|A Sonata for Icarus
Author: The Readers Muse PM
It took him longer than he cared to admit to realize he was dead. But even longer for him to come to terms with it. Because the truth is he'd never really bought into all that Mystic River, House on Haunted Hill revenge-type bullshit. He'd never been one to pray or go to church, to believe in such things as heaven and hell. ...He still doesn't to be honest.Rated: Fiction T - English - Hurt/Comfort/Supernatural - Shane W. & Rick G. - Chapters: 4 - Words: 9,026 - Reviews: 14 - Favs: 4 - Follows: 3 - Updated: 12-08-12 - Published: 10-09-12 - Status: Complete - id: 8597080
|A+ A- Full 3/4 1/2 Expand Tighten|
Disclaimer: I don't own AMC's The Walking Dead or any of its characters, wishful thinking aside.
Authors Note #1: This is my fill response to a prompt posted on LJ at the TWD Kink Meme community: "Shane: Death Echo. Shane's spirit is a death echo reliving how he died in that field over and over every night." *Rated for: cannon character death, adult language, adult situations, angst, hurt and comfort, and maybe even a hint of unrequited Rick/Shane love if you squint.
A Sonata for Icarus
"Now listen to me Shane. There is still a way back from this. Nothing has happened here. We're gonna lay down our guns and we're gonna to walk back to the farm together…"
It's been years now, maybe even decades. He knows because things have changed around him. The trees on the edge of the clearing had grown. Their seeds had spread and taken root, dotted through the clearing like errant, half-grown children. The field had long gone fallow. Springing up and then mouldering back down into soil more times than he could count – the new growth covering dull porcelain as the grass and roots curled around his bones like a living skin.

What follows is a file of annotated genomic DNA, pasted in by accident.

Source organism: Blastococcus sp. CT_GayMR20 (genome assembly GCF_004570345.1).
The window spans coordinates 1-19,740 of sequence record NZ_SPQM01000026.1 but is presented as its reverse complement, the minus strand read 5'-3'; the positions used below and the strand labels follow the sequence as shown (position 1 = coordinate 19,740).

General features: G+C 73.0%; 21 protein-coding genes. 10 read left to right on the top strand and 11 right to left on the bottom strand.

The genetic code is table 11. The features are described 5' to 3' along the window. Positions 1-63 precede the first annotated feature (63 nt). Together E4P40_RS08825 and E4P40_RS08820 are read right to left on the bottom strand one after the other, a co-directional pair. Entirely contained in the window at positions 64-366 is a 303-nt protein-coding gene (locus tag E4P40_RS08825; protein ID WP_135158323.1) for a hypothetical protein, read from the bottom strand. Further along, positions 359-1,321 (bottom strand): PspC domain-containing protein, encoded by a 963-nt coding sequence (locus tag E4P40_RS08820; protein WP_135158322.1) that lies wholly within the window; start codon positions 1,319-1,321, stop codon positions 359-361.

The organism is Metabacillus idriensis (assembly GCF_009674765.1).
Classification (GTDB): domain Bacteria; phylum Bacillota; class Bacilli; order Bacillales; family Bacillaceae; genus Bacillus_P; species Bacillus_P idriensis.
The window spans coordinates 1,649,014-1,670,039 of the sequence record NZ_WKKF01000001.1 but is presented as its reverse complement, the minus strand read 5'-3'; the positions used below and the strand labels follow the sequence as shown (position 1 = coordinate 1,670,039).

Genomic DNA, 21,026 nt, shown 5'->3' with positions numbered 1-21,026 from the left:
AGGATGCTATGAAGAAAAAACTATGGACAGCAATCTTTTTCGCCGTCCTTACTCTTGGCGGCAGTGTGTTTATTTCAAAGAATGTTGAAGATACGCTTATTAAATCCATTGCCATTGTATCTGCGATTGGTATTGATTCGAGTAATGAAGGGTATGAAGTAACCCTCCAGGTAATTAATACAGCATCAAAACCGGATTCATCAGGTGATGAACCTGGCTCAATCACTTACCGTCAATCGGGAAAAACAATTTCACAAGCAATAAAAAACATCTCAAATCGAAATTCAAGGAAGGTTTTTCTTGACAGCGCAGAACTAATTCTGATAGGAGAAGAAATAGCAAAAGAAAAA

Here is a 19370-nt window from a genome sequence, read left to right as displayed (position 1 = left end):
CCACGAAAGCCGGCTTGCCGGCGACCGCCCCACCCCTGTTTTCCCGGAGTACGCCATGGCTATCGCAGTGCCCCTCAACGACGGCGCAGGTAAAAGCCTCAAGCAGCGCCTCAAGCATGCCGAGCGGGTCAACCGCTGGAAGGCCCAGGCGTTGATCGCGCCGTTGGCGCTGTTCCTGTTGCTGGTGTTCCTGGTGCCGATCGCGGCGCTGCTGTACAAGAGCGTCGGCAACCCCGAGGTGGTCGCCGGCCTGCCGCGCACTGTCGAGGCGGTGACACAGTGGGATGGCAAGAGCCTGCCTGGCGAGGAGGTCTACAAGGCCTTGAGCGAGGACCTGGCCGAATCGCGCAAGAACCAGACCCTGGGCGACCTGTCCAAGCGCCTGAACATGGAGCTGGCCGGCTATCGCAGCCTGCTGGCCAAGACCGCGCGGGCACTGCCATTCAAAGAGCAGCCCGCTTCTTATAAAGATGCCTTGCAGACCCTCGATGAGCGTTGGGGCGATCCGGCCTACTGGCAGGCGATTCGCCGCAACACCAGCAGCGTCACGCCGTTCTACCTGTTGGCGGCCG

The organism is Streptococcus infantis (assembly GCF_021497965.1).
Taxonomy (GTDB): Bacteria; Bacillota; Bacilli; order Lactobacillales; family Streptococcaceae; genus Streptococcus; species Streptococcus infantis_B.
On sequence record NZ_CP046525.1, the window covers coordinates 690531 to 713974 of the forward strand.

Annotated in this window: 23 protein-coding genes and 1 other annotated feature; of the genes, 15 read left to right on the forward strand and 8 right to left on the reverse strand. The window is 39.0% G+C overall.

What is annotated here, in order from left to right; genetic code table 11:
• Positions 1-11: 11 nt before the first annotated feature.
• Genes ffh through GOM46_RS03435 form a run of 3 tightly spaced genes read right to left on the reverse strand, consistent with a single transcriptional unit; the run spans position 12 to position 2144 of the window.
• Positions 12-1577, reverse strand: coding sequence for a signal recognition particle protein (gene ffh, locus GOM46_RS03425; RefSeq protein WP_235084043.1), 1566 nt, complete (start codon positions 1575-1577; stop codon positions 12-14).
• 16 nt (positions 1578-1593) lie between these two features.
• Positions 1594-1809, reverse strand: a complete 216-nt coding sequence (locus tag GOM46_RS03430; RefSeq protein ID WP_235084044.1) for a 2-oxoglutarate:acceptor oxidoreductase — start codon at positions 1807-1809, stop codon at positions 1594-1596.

It was fitting, he supposed. …The whole circle of life thing and all that.
The difference between the past and present is jarring now. With tall shrubs and half grown saplings interspersed throughout the clearing where there had once been only wild wheat and tall grass. It was disconcerting and distracting because it forced the memory to splinter, getting caught in mid-play like one of those old fashioned record players trying to make sense of a chip in the vinyl.
It was hard to describe. But like a camera going in and out of focus, the scene would often stall – pausing in mid-motion as Rick or that awful specter of himself would crash through the barrier of the past and into the present. With one of them walking right through a half grown sapling or a leaf-stripped hedge before snapping back into the memory of how the clearing used to look. Sort of like that one DVD in your collection that has a scratch in the disk. …The one that always freezes in mid-scene despite all your attempts to skip past it.
The first time it happened he'd nearly keeled over, feeling sick to a stomach he no longer had as a phantom-like vice suddenly closed around his neck. It'd felt a whole lot like he was being pulled in two different directions. Like his soul was being torn apart right then and there before the scene suddenly corrected itself, rewinding all the way back to the start just so he could relive the entire fucking thing all over again.
If there really was a god, he was certain that the smarmy bastard didn't like him all that much.
He didn't know when they'd arrived, but one night, just as the moment cycled back to the start. A tired, desperate little whimper issued from between his clenched teeth as he lurched back into the field, they were suddenly just there.
Perhaps they'd arrived sometime during the day, or maybe even the day before. The specifics didn't matter much, only the fact that they were here, now. After all this time… in spite all the odds, they'd come back. …They'd come home.
"Back to Lori… Back to Carl… Put this all behind us…"
For a long moment he simply stood there. Letting the ghosts shift and ripple around him, as the nightmare began anew. But he barely even noticed the scene playing out behind him, unable to do little more than blink, staring wide-eyed through the veil that separated the past from the present.
His hands fell limp at his sides as he watched them crest the final hill that stood between the field and the farm house. Trying and failing to quell the little flutter of hope that sparked in his chest as they began angling towards him. Relishing every whisper of conversation, every distant echo that heralded half a dozen car doors slamming as the rest of the group began unloading the vehicles back at the farmstead.